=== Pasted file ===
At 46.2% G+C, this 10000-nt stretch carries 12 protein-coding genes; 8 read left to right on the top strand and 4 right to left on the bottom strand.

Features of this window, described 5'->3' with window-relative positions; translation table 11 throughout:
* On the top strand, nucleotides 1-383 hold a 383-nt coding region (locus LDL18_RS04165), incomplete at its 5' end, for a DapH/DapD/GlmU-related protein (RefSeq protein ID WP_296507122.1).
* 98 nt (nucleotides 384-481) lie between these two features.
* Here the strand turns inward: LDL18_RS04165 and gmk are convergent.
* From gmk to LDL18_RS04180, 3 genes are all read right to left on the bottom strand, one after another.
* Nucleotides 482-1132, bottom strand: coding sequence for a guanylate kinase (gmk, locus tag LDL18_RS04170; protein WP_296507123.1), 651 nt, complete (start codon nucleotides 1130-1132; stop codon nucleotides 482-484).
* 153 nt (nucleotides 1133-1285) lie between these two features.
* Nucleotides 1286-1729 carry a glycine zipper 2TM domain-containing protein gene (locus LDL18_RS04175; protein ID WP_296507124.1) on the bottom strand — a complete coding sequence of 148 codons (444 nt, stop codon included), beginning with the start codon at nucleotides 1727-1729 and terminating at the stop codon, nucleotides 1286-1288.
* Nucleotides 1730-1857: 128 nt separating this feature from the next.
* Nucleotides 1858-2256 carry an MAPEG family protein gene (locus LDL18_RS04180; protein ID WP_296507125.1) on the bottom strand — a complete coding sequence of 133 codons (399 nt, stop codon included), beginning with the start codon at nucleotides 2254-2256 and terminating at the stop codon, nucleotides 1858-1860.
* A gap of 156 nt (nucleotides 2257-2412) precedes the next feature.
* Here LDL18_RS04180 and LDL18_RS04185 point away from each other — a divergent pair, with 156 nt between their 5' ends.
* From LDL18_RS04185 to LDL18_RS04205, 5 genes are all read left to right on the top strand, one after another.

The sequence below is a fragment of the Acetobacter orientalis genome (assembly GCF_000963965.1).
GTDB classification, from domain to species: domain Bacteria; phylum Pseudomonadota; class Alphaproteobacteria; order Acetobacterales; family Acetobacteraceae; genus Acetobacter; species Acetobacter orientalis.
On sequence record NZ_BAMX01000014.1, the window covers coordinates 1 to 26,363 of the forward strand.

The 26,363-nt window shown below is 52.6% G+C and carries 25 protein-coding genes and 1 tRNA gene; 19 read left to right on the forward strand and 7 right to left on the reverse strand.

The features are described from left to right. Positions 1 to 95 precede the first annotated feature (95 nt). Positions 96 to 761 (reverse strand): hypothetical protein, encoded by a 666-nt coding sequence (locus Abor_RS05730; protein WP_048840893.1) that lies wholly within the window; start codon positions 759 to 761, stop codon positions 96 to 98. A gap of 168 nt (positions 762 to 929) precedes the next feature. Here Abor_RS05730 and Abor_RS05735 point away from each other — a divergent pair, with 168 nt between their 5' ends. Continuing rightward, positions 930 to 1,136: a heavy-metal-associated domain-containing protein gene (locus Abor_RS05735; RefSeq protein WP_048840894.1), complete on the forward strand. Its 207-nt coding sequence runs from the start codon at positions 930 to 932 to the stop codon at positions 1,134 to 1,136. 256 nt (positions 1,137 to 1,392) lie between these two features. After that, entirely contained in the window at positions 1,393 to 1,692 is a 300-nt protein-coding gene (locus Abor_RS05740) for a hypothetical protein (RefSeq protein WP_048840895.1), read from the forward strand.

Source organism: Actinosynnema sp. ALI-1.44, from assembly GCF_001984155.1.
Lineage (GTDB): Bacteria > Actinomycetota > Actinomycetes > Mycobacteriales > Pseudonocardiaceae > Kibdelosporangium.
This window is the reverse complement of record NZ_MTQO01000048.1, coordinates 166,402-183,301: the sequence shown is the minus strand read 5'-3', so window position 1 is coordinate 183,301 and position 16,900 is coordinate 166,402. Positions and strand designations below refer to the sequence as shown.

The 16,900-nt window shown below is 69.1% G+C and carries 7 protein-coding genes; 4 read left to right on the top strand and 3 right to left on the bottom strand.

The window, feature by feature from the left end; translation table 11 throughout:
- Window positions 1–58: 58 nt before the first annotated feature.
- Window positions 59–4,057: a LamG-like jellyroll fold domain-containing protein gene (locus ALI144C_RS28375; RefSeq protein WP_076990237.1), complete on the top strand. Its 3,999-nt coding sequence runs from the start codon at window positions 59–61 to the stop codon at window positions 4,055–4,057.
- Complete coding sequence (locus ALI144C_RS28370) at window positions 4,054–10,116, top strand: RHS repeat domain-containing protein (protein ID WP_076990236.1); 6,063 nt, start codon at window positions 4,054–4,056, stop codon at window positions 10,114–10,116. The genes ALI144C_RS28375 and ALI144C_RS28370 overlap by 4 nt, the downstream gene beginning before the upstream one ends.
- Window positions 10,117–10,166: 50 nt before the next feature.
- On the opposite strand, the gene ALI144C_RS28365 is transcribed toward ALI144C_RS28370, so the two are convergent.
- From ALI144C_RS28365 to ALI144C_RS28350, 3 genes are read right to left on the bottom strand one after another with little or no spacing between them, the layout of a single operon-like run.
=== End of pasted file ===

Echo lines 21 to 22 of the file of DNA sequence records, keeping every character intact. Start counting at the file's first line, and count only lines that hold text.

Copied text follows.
Lineage (GTDB): Bacteria > Actinomycetota > Actinomycetes > Mycobacteriales > Pseudonocardiaceae > Kibdelosporangium.
This window is the reverse complement of record NZ_MTQO01000048.1, coordinates 166,402-183,301: the sequence shown is the minus strand read 5'-3', so window position 1 is coordinate 183,301 and position 16,900 is coordinate 166,402. Positions and strand designations below refer to the sequence as shown.